Hazardous Waste Facility Requirements

July 11, 2018

In our last post, we discussed hazardous material requirements enforced by your local CUPA (Certified Unified Program Agency). In this post, we focus on hazardous waste requirements.

 

What is Hazardous Waste?

That is a more complicated question than it may sound. First, something must be a waste. That is to say it is: abandoned, inherently waste-like, a discarded military munitions, or recycled item. For that waste to be a federal hazardous waste, it must be defined by statute as hazardous according to  40 CFR Part 261. Some federal hazardous wastes are identified by the following characteristics: ignitability, corrosivity, reactivity or toxicity. Others are explicitly listed as a hazardous waste.

 

To further complicate the definition, California has its own hazardous waste list that goes above and beyond federal hazardous waste.

 

If you are unsure if waste material on site is hazardous, contact a qualified expert and handle all hazardous wastes in compliance with federal and state law.

 

Storing Hazardous Waste:

Hazardous waste must be stored in chemically compatible containers. Containers must also be labeled as “Hazardous Waste.” All labels should include the following information:

  1. Generator name

  2. Generator address

  3. Generator EPA ID Number

  4. Accumulation start date (date the first hazardous waste was put container)

  5. Contents and composition

  6. Physical state (solid, liquid or gas)

  7. Hazard properties (flammable, toxic, reactive or corrosive)

In addition, hazardous waste should:

  • Be stored inside or under cover to prevent exposure to rain and other elements.

  • Be stored inside or on secondary containment to prevent any accidental release from harming people or the environment.

  • Flammable hazardous waste should be grounded to prevent accidental fires due to static discharge.

Maintaining Waste

How long you can maintain hazardous waste on site depends on how much waste you generate.

 

Large Quantity Generator- More than 1000 kg

If your facility generates more than 1000 kg of hazardous waste in any calendar month, it is considered a Large Quantity Generator (LQG) and the waste must be removed within 90 days of the “accumulation start date” recorded on the waste label.

 

Small Quantity Generator- Less than 1000kg

If your facility generates less than 1000 kg of hazardous waste in any given calendar month, it is considered a Small Quantity Generator (SQG) and waste can be maintained on-site for up to 180 days from the “accumulation start” date.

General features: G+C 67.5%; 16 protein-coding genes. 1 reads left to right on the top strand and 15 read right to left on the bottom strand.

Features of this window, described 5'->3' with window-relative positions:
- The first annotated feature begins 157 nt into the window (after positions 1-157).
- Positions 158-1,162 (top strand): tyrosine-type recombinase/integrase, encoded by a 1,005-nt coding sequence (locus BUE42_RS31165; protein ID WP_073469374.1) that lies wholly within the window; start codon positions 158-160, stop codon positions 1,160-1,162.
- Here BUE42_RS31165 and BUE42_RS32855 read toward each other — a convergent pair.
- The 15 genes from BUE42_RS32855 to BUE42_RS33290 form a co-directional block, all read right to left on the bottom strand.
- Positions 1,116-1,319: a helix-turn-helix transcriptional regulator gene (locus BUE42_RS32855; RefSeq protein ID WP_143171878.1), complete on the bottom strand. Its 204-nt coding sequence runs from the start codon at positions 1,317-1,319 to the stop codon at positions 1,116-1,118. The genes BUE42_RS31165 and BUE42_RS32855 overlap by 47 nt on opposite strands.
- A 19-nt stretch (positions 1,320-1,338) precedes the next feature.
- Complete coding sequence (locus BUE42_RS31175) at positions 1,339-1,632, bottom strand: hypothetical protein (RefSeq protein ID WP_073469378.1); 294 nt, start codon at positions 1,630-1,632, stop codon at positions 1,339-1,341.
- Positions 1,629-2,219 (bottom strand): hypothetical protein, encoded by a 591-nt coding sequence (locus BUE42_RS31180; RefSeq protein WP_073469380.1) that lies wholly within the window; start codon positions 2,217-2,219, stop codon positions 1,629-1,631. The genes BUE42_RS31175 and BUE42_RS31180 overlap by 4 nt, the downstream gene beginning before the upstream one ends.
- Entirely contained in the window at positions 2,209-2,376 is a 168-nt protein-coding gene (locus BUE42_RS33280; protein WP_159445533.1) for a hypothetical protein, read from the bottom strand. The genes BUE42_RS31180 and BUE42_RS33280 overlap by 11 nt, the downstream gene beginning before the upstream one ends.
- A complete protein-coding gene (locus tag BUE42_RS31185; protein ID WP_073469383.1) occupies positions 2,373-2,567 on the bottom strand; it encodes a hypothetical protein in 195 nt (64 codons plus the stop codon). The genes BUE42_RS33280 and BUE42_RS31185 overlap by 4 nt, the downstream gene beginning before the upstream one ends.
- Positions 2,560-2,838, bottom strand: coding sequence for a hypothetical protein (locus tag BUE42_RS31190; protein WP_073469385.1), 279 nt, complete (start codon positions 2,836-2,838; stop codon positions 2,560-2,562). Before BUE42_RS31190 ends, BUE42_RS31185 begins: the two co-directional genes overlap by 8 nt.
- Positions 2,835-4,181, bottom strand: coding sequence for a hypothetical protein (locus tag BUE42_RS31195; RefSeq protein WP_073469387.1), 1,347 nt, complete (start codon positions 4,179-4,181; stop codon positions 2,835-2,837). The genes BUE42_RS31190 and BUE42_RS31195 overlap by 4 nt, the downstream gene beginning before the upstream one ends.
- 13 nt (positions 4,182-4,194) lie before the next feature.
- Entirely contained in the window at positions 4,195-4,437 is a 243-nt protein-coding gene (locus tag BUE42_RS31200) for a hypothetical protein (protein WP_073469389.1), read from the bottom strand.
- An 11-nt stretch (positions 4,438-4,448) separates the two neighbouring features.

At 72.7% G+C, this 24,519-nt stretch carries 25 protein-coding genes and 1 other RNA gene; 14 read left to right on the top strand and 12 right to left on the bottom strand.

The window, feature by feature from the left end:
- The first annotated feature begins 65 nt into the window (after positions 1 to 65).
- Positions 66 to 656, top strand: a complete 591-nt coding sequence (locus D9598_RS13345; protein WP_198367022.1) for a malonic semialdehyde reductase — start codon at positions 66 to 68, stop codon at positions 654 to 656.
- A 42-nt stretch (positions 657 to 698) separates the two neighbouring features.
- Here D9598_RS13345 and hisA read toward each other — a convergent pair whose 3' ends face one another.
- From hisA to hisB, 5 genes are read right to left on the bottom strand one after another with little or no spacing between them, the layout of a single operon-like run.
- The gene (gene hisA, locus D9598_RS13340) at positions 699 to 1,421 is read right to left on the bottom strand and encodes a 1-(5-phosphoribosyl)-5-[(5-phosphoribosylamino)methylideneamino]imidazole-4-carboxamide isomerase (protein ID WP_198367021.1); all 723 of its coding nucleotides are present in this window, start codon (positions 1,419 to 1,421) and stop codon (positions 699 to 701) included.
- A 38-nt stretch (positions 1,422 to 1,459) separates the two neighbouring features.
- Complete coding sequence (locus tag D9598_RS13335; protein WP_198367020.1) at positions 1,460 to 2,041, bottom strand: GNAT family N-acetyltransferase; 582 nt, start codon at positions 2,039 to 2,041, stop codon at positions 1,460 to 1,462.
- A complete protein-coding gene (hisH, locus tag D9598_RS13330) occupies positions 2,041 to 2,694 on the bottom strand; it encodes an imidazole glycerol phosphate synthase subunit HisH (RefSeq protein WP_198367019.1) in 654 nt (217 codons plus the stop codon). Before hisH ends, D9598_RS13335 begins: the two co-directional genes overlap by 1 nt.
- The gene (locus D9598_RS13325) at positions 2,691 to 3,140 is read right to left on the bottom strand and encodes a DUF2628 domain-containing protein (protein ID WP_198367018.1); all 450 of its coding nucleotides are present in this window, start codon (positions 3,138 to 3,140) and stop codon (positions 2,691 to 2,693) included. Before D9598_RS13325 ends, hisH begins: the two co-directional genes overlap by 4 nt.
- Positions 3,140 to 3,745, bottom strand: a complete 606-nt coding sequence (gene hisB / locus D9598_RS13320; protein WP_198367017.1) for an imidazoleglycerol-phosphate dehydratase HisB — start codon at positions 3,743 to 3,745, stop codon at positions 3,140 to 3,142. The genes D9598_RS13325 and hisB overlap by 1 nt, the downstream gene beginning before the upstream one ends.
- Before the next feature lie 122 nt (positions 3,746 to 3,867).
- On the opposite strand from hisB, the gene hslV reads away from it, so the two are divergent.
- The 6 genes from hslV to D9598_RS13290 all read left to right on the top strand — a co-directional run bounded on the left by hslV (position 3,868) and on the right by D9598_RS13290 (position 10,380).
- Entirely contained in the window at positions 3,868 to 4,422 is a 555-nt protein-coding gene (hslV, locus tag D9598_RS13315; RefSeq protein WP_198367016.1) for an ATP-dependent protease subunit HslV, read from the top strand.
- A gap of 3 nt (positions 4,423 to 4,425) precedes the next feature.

Conditionally Exempt Small Quantity Generator- Less than 100 kg

Businesses that generate less than 100 kg of hazardous waste may be considered Conditionally Exempt Small Quantity Generators (CESQG) and have even greater latitude in waste storage duration and other requirements.

 

Storage Compliance Documentation

The hazardous waste accumulation area should be inspected weekly. The weekly inspection consists of the following elements:

 

1. Containers are marked properly

    a. Name

    b. Address

    c. Contents/composition

    d. Physical state

    e. Hazard properties

     f. Start date

 

2. Stored in accordance with generator status

    a. LQG = 90 days or less

    b. SQG = 180 days or less

 

3. No leaks or staining

4. Containers with closed tops

5. Containers with no dents or corrosion

6. Incompatible wastes stored separately

7. Aisle space maintained to allow access to all containers

8. Secondary containment is liquid free

9. Inspector’s Initials

 

The San Diego County Department of Environmental Health, Hazardous Materials Division has an excellent form for documenting these inspections.

 

Waste Disposal

In California, hazardous waste can only be removed from your site by a hazardous waste transporter that is registered with the Department of Toxic Substances Control (DTSC). A database of California registered waste transporters can be found on the DTSC website.

 

Manifesting and Bills of Lading

When a transporter removes waste from your site, you should be provided with documentation of that transaction. Usually as a Uniform Hazardous Waste Manifest, or if the waste is being consolidated by the transporter, a bill of lading. The bill of lading should also include the hazardous waste manifest number the transporter is using to document the legal transport and disposal of your waste.

 

Hazardous waste manifests are essentially a “Chain-of-Custody” document that tracks the generation, transportation and disposal of hazardous waste from cradle to grave. Hazardous waste manifests and bills of lading for hazardous waste disposal should be retained indefinitely. In addition, hazardous waste generators in California must make an additional copy of the “Generator’s” copy of the hazardous waste manifest and send it to the DTSC. The mailing address is:

 

DTSC Generator Manifests

P.O. Box 400

Sacramento, CA 95812-0400

 

Complying with the requirements listed above will keep you in the good graces of your local CUPA inspector and prevent a notice of violation. And, just like hazardous materials, hazardous wastes are regulated by other agencies, like the fire marshal. You should be familiar and compliant with those requirements as well.

 

Next, Part 3: Underground Storage Tanks

 

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